Thursday, August 28, 2008

Heeeerrr she is !

Wednesday, August 27, 2008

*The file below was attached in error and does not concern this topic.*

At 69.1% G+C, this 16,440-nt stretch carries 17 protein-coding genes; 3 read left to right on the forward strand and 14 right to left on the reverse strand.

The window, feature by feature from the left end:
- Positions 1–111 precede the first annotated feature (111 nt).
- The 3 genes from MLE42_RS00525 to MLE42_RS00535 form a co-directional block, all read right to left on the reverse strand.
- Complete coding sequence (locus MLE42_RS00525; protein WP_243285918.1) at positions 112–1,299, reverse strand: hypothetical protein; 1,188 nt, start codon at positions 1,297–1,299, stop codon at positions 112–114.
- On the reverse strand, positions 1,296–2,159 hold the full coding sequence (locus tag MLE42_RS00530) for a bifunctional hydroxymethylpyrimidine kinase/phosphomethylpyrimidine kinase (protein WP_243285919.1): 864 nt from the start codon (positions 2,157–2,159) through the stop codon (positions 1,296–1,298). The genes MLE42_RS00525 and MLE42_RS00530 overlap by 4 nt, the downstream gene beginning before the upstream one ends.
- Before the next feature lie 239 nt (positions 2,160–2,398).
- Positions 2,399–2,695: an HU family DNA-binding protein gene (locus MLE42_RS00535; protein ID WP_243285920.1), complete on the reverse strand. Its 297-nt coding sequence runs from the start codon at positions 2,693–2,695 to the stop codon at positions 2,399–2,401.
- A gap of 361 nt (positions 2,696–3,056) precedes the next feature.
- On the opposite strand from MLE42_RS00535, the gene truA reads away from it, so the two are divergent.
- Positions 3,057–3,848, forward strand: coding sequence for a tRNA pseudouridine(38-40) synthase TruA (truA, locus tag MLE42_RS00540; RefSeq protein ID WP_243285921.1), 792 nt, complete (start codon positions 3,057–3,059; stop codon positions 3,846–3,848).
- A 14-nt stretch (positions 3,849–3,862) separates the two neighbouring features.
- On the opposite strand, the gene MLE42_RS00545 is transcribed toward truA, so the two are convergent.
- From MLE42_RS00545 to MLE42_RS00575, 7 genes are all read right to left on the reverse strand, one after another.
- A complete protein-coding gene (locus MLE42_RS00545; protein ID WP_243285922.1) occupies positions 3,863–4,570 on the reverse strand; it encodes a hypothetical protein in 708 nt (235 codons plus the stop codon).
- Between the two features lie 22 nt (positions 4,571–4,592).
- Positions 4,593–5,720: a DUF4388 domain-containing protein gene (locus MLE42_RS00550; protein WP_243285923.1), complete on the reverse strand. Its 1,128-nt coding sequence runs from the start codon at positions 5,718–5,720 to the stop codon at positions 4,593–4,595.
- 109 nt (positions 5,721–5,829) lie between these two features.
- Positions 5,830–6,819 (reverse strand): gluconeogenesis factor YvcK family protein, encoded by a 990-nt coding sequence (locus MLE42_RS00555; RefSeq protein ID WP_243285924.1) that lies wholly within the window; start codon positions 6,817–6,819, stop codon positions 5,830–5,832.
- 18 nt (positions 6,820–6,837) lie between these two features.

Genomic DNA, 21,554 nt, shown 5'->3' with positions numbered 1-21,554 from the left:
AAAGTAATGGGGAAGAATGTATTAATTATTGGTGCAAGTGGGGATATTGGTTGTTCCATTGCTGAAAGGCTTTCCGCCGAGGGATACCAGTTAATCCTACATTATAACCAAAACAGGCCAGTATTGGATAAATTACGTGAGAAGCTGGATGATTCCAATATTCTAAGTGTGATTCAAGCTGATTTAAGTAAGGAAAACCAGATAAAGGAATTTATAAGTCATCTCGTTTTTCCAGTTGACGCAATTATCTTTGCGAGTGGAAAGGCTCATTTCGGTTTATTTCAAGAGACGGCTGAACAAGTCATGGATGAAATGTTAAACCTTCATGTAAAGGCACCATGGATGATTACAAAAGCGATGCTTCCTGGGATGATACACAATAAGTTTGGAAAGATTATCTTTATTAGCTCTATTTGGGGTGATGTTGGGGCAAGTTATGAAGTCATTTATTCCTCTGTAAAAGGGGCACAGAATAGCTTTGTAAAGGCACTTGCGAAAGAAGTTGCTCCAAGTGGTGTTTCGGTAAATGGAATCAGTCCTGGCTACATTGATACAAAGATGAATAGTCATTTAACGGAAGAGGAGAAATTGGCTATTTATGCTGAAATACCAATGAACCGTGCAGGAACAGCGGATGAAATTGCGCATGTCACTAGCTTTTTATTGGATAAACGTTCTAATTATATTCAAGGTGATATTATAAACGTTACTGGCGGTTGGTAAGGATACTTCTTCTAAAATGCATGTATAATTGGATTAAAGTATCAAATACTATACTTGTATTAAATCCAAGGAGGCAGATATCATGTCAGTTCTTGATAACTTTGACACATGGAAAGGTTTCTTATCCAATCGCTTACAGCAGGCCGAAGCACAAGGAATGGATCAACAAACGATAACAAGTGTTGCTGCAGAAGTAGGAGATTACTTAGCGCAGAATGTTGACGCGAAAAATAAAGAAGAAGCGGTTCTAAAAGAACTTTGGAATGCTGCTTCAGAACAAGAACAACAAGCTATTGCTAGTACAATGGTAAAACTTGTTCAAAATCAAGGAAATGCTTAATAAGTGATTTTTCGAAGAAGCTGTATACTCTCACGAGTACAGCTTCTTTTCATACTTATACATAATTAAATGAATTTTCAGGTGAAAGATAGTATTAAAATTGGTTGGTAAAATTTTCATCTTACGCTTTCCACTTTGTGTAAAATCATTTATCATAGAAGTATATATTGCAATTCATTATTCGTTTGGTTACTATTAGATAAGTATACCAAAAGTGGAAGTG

SSWC Napa Report